Why they won’t rebel against the war that kills their men.

January 20, 2024

By Anastasia Edel, a writer and social historian

Foreign Policy


Russian women have, shockingly, embraced the Kremlin’s war in Ukraine despite the heavy toll it exerts on their men.

Though Russia doesn’t disclose casualties, they are mounting. Scores of new graves housing the remains of “heroes” are popping up across the country as the labor ministry requests certificates for families of the deceased by the hundreds of thousands. While the state heaps praise on these men in death, in life it seems to view them as disposable. Russian officials have made this abundantly clear, repetitive to the point of cliché: “Women will give birth to more.”

Despite standing to lose so much, the wives, mothers, sisters, and girlfriends of Russian soldiers have largely nodded along with the Kremlin’s moribund determination to grind down their men. They weep at makeshift memorials to Yevgeny Prigozhin, the late chief of the paramilitary Wagner Group. They show little gender allegiance to the women of their former sister republic. Some are actually proud of their “defenders,” egging them on to rape Ukrainian women should they get the chance. In packed concert halls across the country, girls sing along ecstatically to “Ya Russky” (“I am Russian”), the country’s new patriotic anthem. Their faces soften the song’s promises to “fight to the end” and “spite the whole world.” That seems to be the point.

Russian womanhood, routinely held up in the country’s lore as a paragon of strength, patience, and sacrifice, is now functionally a cover-up for the crimes of Russia’s men. Two of Russia’s most notorious propagandists, Margarita Simonyan of Russia Today and Olga Skabeyeva of the Russia-1 television channel, are such women, as is Maria Zakharova, the boorish spokesperson of the Russian Foreign Ministry.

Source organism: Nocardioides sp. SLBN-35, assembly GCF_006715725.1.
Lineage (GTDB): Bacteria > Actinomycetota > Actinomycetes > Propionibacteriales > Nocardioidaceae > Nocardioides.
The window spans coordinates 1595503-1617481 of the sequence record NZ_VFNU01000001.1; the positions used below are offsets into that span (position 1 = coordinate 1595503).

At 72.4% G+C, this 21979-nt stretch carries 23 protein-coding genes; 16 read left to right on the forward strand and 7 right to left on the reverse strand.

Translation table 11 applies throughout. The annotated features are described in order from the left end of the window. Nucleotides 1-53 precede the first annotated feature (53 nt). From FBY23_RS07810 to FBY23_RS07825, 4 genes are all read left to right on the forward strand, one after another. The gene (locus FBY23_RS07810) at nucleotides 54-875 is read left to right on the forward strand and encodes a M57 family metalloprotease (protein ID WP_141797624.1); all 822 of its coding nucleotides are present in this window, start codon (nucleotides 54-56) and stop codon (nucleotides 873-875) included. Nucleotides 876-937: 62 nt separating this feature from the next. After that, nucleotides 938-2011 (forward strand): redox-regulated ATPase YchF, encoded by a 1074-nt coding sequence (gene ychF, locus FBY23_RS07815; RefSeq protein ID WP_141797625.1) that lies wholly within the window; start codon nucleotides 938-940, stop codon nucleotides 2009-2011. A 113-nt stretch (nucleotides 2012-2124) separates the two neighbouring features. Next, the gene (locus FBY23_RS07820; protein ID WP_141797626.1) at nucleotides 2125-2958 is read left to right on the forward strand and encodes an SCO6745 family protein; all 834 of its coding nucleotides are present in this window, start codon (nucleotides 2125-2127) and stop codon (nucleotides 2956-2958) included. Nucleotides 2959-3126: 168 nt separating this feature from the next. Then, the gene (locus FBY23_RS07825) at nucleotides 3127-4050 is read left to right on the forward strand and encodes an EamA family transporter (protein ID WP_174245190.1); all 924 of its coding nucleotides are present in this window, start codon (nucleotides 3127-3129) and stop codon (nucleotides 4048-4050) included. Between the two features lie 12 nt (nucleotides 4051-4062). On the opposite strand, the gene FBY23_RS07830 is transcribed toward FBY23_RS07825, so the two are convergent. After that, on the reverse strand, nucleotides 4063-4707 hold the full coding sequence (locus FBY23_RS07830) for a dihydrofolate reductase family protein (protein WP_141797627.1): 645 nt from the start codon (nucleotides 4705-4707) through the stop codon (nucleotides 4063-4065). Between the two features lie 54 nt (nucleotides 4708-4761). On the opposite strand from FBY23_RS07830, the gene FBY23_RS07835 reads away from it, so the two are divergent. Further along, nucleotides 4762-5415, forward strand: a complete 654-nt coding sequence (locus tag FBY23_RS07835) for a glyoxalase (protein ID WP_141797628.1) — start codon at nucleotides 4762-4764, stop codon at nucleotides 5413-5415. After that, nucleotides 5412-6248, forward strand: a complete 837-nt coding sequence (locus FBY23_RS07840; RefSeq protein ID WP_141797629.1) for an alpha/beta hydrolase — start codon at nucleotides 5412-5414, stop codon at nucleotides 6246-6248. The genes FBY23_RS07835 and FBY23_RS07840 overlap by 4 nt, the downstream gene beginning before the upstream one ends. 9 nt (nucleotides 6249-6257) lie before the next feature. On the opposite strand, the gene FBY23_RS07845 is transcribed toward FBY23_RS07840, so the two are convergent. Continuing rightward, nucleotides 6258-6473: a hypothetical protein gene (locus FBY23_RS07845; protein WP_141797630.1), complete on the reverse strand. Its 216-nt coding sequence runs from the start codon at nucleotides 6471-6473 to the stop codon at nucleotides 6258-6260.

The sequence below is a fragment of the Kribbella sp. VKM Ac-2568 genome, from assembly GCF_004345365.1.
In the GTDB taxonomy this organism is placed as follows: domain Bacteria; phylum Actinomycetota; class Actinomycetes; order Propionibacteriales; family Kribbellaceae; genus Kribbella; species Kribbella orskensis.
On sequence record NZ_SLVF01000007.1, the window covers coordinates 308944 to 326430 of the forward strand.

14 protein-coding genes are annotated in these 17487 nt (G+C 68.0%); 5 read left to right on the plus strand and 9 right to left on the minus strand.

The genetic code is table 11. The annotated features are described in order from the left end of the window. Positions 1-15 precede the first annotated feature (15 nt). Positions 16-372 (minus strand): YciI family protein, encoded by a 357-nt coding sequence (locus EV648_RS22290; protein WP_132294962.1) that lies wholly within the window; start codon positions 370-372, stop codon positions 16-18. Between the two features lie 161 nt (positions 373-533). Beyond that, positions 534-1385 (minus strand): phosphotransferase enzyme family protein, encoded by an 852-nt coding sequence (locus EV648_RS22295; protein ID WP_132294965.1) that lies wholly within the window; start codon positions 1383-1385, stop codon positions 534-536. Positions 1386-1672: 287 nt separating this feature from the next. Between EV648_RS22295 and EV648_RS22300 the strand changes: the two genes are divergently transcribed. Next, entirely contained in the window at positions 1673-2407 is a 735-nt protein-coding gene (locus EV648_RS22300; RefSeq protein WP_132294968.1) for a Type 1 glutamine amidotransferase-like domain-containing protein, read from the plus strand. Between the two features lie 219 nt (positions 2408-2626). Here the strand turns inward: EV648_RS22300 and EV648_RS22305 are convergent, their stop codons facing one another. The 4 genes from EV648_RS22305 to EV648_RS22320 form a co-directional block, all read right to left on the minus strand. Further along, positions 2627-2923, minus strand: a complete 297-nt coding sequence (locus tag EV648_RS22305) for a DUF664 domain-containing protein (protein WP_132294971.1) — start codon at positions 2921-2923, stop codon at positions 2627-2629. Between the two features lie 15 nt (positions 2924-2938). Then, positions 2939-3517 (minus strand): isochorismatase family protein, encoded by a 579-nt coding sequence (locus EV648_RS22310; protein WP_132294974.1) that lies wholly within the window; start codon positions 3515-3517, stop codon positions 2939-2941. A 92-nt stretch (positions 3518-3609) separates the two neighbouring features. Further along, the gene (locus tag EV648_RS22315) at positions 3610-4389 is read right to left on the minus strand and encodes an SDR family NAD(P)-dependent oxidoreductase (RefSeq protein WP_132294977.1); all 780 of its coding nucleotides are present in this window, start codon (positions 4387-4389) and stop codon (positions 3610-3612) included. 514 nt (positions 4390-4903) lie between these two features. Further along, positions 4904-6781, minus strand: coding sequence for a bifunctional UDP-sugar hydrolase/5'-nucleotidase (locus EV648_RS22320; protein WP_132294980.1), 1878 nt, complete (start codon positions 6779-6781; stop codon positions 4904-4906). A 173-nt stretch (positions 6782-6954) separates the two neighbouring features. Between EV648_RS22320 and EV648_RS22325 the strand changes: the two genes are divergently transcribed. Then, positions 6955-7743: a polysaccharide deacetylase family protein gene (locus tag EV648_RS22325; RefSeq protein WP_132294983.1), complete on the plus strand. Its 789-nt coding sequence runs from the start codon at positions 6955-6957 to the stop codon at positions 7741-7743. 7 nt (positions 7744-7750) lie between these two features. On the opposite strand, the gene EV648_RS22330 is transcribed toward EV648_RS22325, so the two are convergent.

Beneath them lurk less prominent figures with important platforms. There’s Putin’s Brigades, a motley crew of activist grandmothers who have abandoned their communal yard benches to rally the masses for President Vladimir Putin and his war. They call on U.S. President Joe Biden to stop “NATO’s war against Russia” and on Ukrainian President Volodymyr Zelensky to surrender. The Project in Red Dresses, which is supported by an organization run by one of Putin’s relatives, mobilizes women across Russian towns. Draped in red, they waltz through public spaces, seeking to both boost women’s confidence and unite Russians around their leader.

Women support the war effort in other ways, too. Back in my hometown, my mother’s acquaintances are knitting camouflaging nets for Russian troops and teaching children how to make trench candles to send to the battlefield. Schoolteachers—the majority of whom are women—are now responsible for children’s patriotic upbringing. In the state-mandated weekly class “Conversations about important things,” teachers disseminate Kremlin-approved talking